Wednesday, July 24, 2013
The difference between web maps and applications (maps and apps) puzzled me at first but a little more exploring on the AGOL site has demystified this a bit.
The web map is just as it sounds, it is a base map with a set of layers that can be seen through a ArcGIS.com viewer or ArcGIS Explorer, provided you have shared the map service and the web map.
An application on the server side, on AGOL in this case, packages the map and adds some functionality and look and feel to the web map. It also creates a single URL to the map and the added functionality so it is much easier to share and view. The AGOL application can be viewed in any browser.
It’s fairly easy to wrap an AGOL web map into an application.
Open the web map in AGOL and open the share option. The share gives you a URL that links directly to the AGOL map viewer that you can share with people to view the map and the code for adding the map to an existing web site. But you can also select Make a Web Application and chose from about 24 basic web application templates. I have tried several of these web applications including the basic viewer, the social media, editing, and a few of the story telling web applications. Most of the applications are configurable to some extent.
Here is a link to the state parcel stewardship that will open in the AGOL viewer
and here is that same map in a basic viewer web application
Both links connect to maps with the same content; they are just wrapped differently.
The real deal with applications is mobile applications. For these applications you don’t have to do anything on the server side other than have the web maps configured to be shared or edited, depending on your application. The mobile application connects to the URL for the web map and the work is done on the mobile side. There are some catches. For the data collection application, I did set up a separate service so the edits would be made on a copy of the feature service and not on my original service. Also the data on the AGOL service has to be structured and configured so the mobile application recognizes the data fields.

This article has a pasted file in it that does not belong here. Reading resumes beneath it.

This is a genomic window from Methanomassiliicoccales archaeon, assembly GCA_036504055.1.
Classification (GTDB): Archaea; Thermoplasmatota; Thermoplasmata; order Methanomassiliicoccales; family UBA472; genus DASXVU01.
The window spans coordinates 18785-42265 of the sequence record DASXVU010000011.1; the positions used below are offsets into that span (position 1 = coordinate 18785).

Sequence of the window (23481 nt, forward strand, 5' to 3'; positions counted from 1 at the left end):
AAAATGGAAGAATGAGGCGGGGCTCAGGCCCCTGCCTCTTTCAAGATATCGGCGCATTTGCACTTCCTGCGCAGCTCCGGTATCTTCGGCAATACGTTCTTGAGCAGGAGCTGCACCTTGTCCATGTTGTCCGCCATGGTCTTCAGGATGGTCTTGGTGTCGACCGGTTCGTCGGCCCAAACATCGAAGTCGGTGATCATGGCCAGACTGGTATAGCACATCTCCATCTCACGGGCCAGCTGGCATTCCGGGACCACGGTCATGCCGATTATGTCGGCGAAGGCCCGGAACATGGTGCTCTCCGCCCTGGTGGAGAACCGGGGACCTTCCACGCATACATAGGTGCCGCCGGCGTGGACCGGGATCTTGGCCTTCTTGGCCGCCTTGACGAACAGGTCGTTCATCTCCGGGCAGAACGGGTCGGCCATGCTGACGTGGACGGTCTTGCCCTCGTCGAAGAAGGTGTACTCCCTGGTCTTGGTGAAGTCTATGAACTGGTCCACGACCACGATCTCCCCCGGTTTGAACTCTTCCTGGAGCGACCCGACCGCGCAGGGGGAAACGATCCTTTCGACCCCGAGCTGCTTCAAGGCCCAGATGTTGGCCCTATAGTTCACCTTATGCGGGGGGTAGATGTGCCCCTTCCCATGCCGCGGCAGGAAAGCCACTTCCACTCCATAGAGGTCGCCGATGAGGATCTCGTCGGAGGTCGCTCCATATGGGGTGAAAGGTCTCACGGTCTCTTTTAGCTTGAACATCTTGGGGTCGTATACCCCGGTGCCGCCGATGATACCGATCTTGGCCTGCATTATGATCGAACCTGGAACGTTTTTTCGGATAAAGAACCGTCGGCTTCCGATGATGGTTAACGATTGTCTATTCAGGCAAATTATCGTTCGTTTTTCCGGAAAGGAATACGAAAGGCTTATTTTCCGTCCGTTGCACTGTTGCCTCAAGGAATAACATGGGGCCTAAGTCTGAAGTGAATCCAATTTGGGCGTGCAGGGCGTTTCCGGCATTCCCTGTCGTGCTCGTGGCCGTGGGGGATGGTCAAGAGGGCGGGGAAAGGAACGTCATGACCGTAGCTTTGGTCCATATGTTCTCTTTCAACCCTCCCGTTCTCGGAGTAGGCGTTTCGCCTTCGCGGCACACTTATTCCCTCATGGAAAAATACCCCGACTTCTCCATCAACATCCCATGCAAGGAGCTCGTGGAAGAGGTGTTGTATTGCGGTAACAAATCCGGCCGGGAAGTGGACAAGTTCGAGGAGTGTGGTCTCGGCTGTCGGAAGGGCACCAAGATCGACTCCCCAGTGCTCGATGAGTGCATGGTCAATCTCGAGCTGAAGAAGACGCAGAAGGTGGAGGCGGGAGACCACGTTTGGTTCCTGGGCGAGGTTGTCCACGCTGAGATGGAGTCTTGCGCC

There are a few remaining glitches. If you are publishing a viewer to a data set that is updating frequently and you want to track status or updates on your desktop and push the updates to AGOL, make sure your services are all “awake”, sometimes there is a lag between when the service is over ridden and when the changes are reflected in updates. Another way to handle this is to do the edits on the AGOL site and then users will see changes more quickly. You have to be wise about how you manage the sharing on the services and viewer if you want to have a few people edit the data but have everyone see the results.
AGOL is not likely to replace your existing ArcGIS Server, but it can lighten the load. It is a good place to set up some quick data publishing, to set up some relatively static views of the data, experiment with new or proposed data or map services, set up a story map about your organization, use web services for data collection within a defined organization, and to learn how web services work.
There are emerging capabilities. Such as using drop box to link to content or possibility to link to data downloads, additional templates and application offerings, expanded analysis tools like buffer and data summaries and analysis, and the ability to track credit consumption for each tool.